“They made no attempt to engage those same stakeholders,” Donley said. “So there is a natural reluctance to not support it, especially when we don’t see the benefit for us. The legislative process is the spirit of compromise, and we certainly feel some of these bills violate the spirit of that agreement.”
Donley said craft brewers are thriving in the current system.
“They already have every tool they need now to have access to the market,” he said.
Brewers believe Thompson’s bill “would be a huge blow for us,” said Steve Porcari, a co-founder of Four Corners Brewing in Oak Cliff. “The day it was filed, one of my drivers asked what it meant, and I said it meant he’s out of a job if it passes.”
Since it opened in late 2012, Four Corners’ Local Buzz beer and other offerings have developed a loyal following. Four Corners is on track to sell more than 8,000 barrels of beer this year.
Porcari said the brewery was looking to hire a fifth delivery driver to keep up with demand. But now, owners are nervously watching lawmakers, trying to decide whether they will need to slow production.
In a written statement, Thompson said her bill is meant get brewers back into the long-standing system of checks and balances.
The 2013 agreement “was intended to give craft brewers access to the market and move them to the traditional three-tier system as quickly as possible,” Thompson said. “There is a movement afoot to break the agreement, and I trust all sides will make good on their promise.”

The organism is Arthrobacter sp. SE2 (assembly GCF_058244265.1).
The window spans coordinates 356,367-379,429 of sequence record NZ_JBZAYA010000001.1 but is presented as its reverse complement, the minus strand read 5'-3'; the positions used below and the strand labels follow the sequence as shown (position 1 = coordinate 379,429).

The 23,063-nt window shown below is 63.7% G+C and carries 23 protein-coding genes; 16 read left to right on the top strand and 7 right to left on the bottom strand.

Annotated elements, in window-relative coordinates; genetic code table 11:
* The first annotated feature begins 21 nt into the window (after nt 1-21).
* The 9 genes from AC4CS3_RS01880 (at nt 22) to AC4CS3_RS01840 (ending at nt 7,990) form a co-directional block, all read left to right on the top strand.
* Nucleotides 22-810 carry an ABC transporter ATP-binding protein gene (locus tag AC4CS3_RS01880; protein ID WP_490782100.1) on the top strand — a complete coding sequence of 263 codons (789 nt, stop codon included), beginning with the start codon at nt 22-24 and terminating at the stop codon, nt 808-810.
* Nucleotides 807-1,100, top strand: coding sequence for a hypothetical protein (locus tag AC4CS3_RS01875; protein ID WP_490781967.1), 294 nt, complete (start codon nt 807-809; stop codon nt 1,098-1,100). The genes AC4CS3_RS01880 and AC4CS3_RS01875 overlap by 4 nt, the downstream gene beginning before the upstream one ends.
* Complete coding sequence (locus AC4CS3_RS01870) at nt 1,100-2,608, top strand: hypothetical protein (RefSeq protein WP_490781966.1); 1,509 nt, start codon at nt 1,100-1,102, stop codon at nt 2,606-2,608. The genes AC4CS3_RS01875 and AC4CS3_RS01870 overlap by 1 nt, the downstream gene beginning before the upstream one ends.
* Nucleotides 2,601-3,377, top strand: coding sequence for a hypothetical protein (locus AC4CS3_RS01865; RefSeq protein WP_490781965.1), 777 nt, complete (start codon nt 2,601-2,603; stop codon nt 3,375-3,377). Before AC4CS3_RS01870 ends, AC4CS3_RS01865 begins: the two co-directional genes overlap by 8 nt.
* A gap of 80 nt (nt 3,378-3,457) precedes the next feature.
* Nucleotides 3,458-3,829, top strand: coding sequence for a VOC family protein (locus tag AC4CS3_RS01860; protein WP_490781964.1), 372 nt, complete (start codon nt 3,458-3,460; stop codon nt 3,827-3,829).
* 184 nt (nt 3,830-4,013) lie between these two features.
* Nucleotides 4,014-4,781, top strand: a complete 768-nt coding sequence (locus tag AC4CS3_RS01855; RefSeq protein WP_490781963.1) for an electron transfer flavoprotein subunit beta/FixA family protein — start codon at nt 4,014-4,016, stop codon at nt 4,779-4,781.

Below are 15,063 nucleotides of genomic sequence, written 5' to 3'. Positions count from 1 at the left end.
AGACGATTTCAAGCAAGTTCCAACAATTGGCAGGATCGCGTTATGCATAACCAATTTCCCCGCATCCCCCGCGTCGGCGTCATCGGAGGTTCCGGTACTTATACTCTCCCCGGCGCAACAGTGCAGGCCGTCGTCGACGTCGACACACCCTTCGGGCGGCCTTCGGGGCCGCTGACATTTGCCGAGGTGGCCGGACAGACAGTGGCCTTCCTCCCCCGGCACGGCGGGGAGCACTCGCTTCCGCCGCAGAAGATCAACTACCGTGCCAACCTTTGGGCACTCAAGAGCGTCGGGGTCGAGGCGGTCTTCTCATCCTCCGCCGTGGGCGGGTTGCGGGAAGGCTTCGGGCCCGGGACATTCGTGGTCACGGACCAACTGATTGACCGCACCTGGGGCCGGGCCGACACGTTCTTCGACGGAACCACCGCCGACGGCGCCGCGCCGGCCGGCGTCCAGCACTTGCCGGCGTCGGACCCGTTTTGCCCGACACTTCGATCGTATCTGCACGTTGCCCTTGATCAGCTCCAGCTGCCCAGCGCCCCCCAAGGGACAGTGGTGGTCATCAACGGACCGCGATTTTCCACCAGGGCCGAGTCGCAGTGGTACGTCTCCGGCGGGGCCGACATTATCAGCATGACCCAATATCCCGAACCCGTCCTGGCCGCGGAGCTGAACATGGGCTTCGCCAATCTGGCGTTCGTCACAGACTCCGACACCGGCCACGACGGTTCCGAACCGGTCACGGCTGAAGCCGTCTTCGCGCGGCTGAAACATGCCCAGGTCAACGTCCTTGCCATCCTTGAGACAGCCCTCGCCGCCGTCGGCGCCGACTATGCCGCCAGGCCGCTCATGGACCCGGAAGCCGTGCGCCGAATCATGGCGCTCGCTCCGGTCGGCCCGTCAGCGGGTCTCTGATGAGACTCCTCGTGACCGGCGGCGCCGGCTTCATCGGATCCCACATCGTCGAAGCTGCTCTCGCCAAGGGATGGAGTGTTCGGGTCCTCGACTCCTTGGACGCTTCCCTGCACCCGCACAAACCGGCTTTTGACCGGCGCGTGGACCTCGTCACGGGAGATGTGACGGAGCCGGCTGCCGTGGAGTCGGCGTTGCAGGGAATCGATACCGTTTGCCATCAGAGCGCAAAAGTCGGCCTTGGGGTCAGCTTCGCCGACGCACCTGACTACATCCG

Vallhonrat, of the brewers guild, ackowledges that craft brewers worked with distributors and others two years ago, but he disputed that the agreement included a cut in self-distribution rights.
Distributors, he argued, could be hurt by the new plan, too. They might have to take bigger risks on new brews before they’ve proved popular.
“I don’t know what it is we’re not honoring,” Vallhonrat said. “Business is growing, and we want to help it grow on both sides, for brewers and distributors.”
Craft brewers know they’re not likely to get everything they want, particularly when up against distributors, who have long-standing political connections and who give generously to candidates.
But they note that more than three dozen Texas breweries are set to open soon.
“Yeah, I’d say overall Texas is a good place for craft brewers,” Porcari said. “And it’s getting better all the time.”
Follow Eva-Marie Ayala on Twitter at @EvaMarieAyala.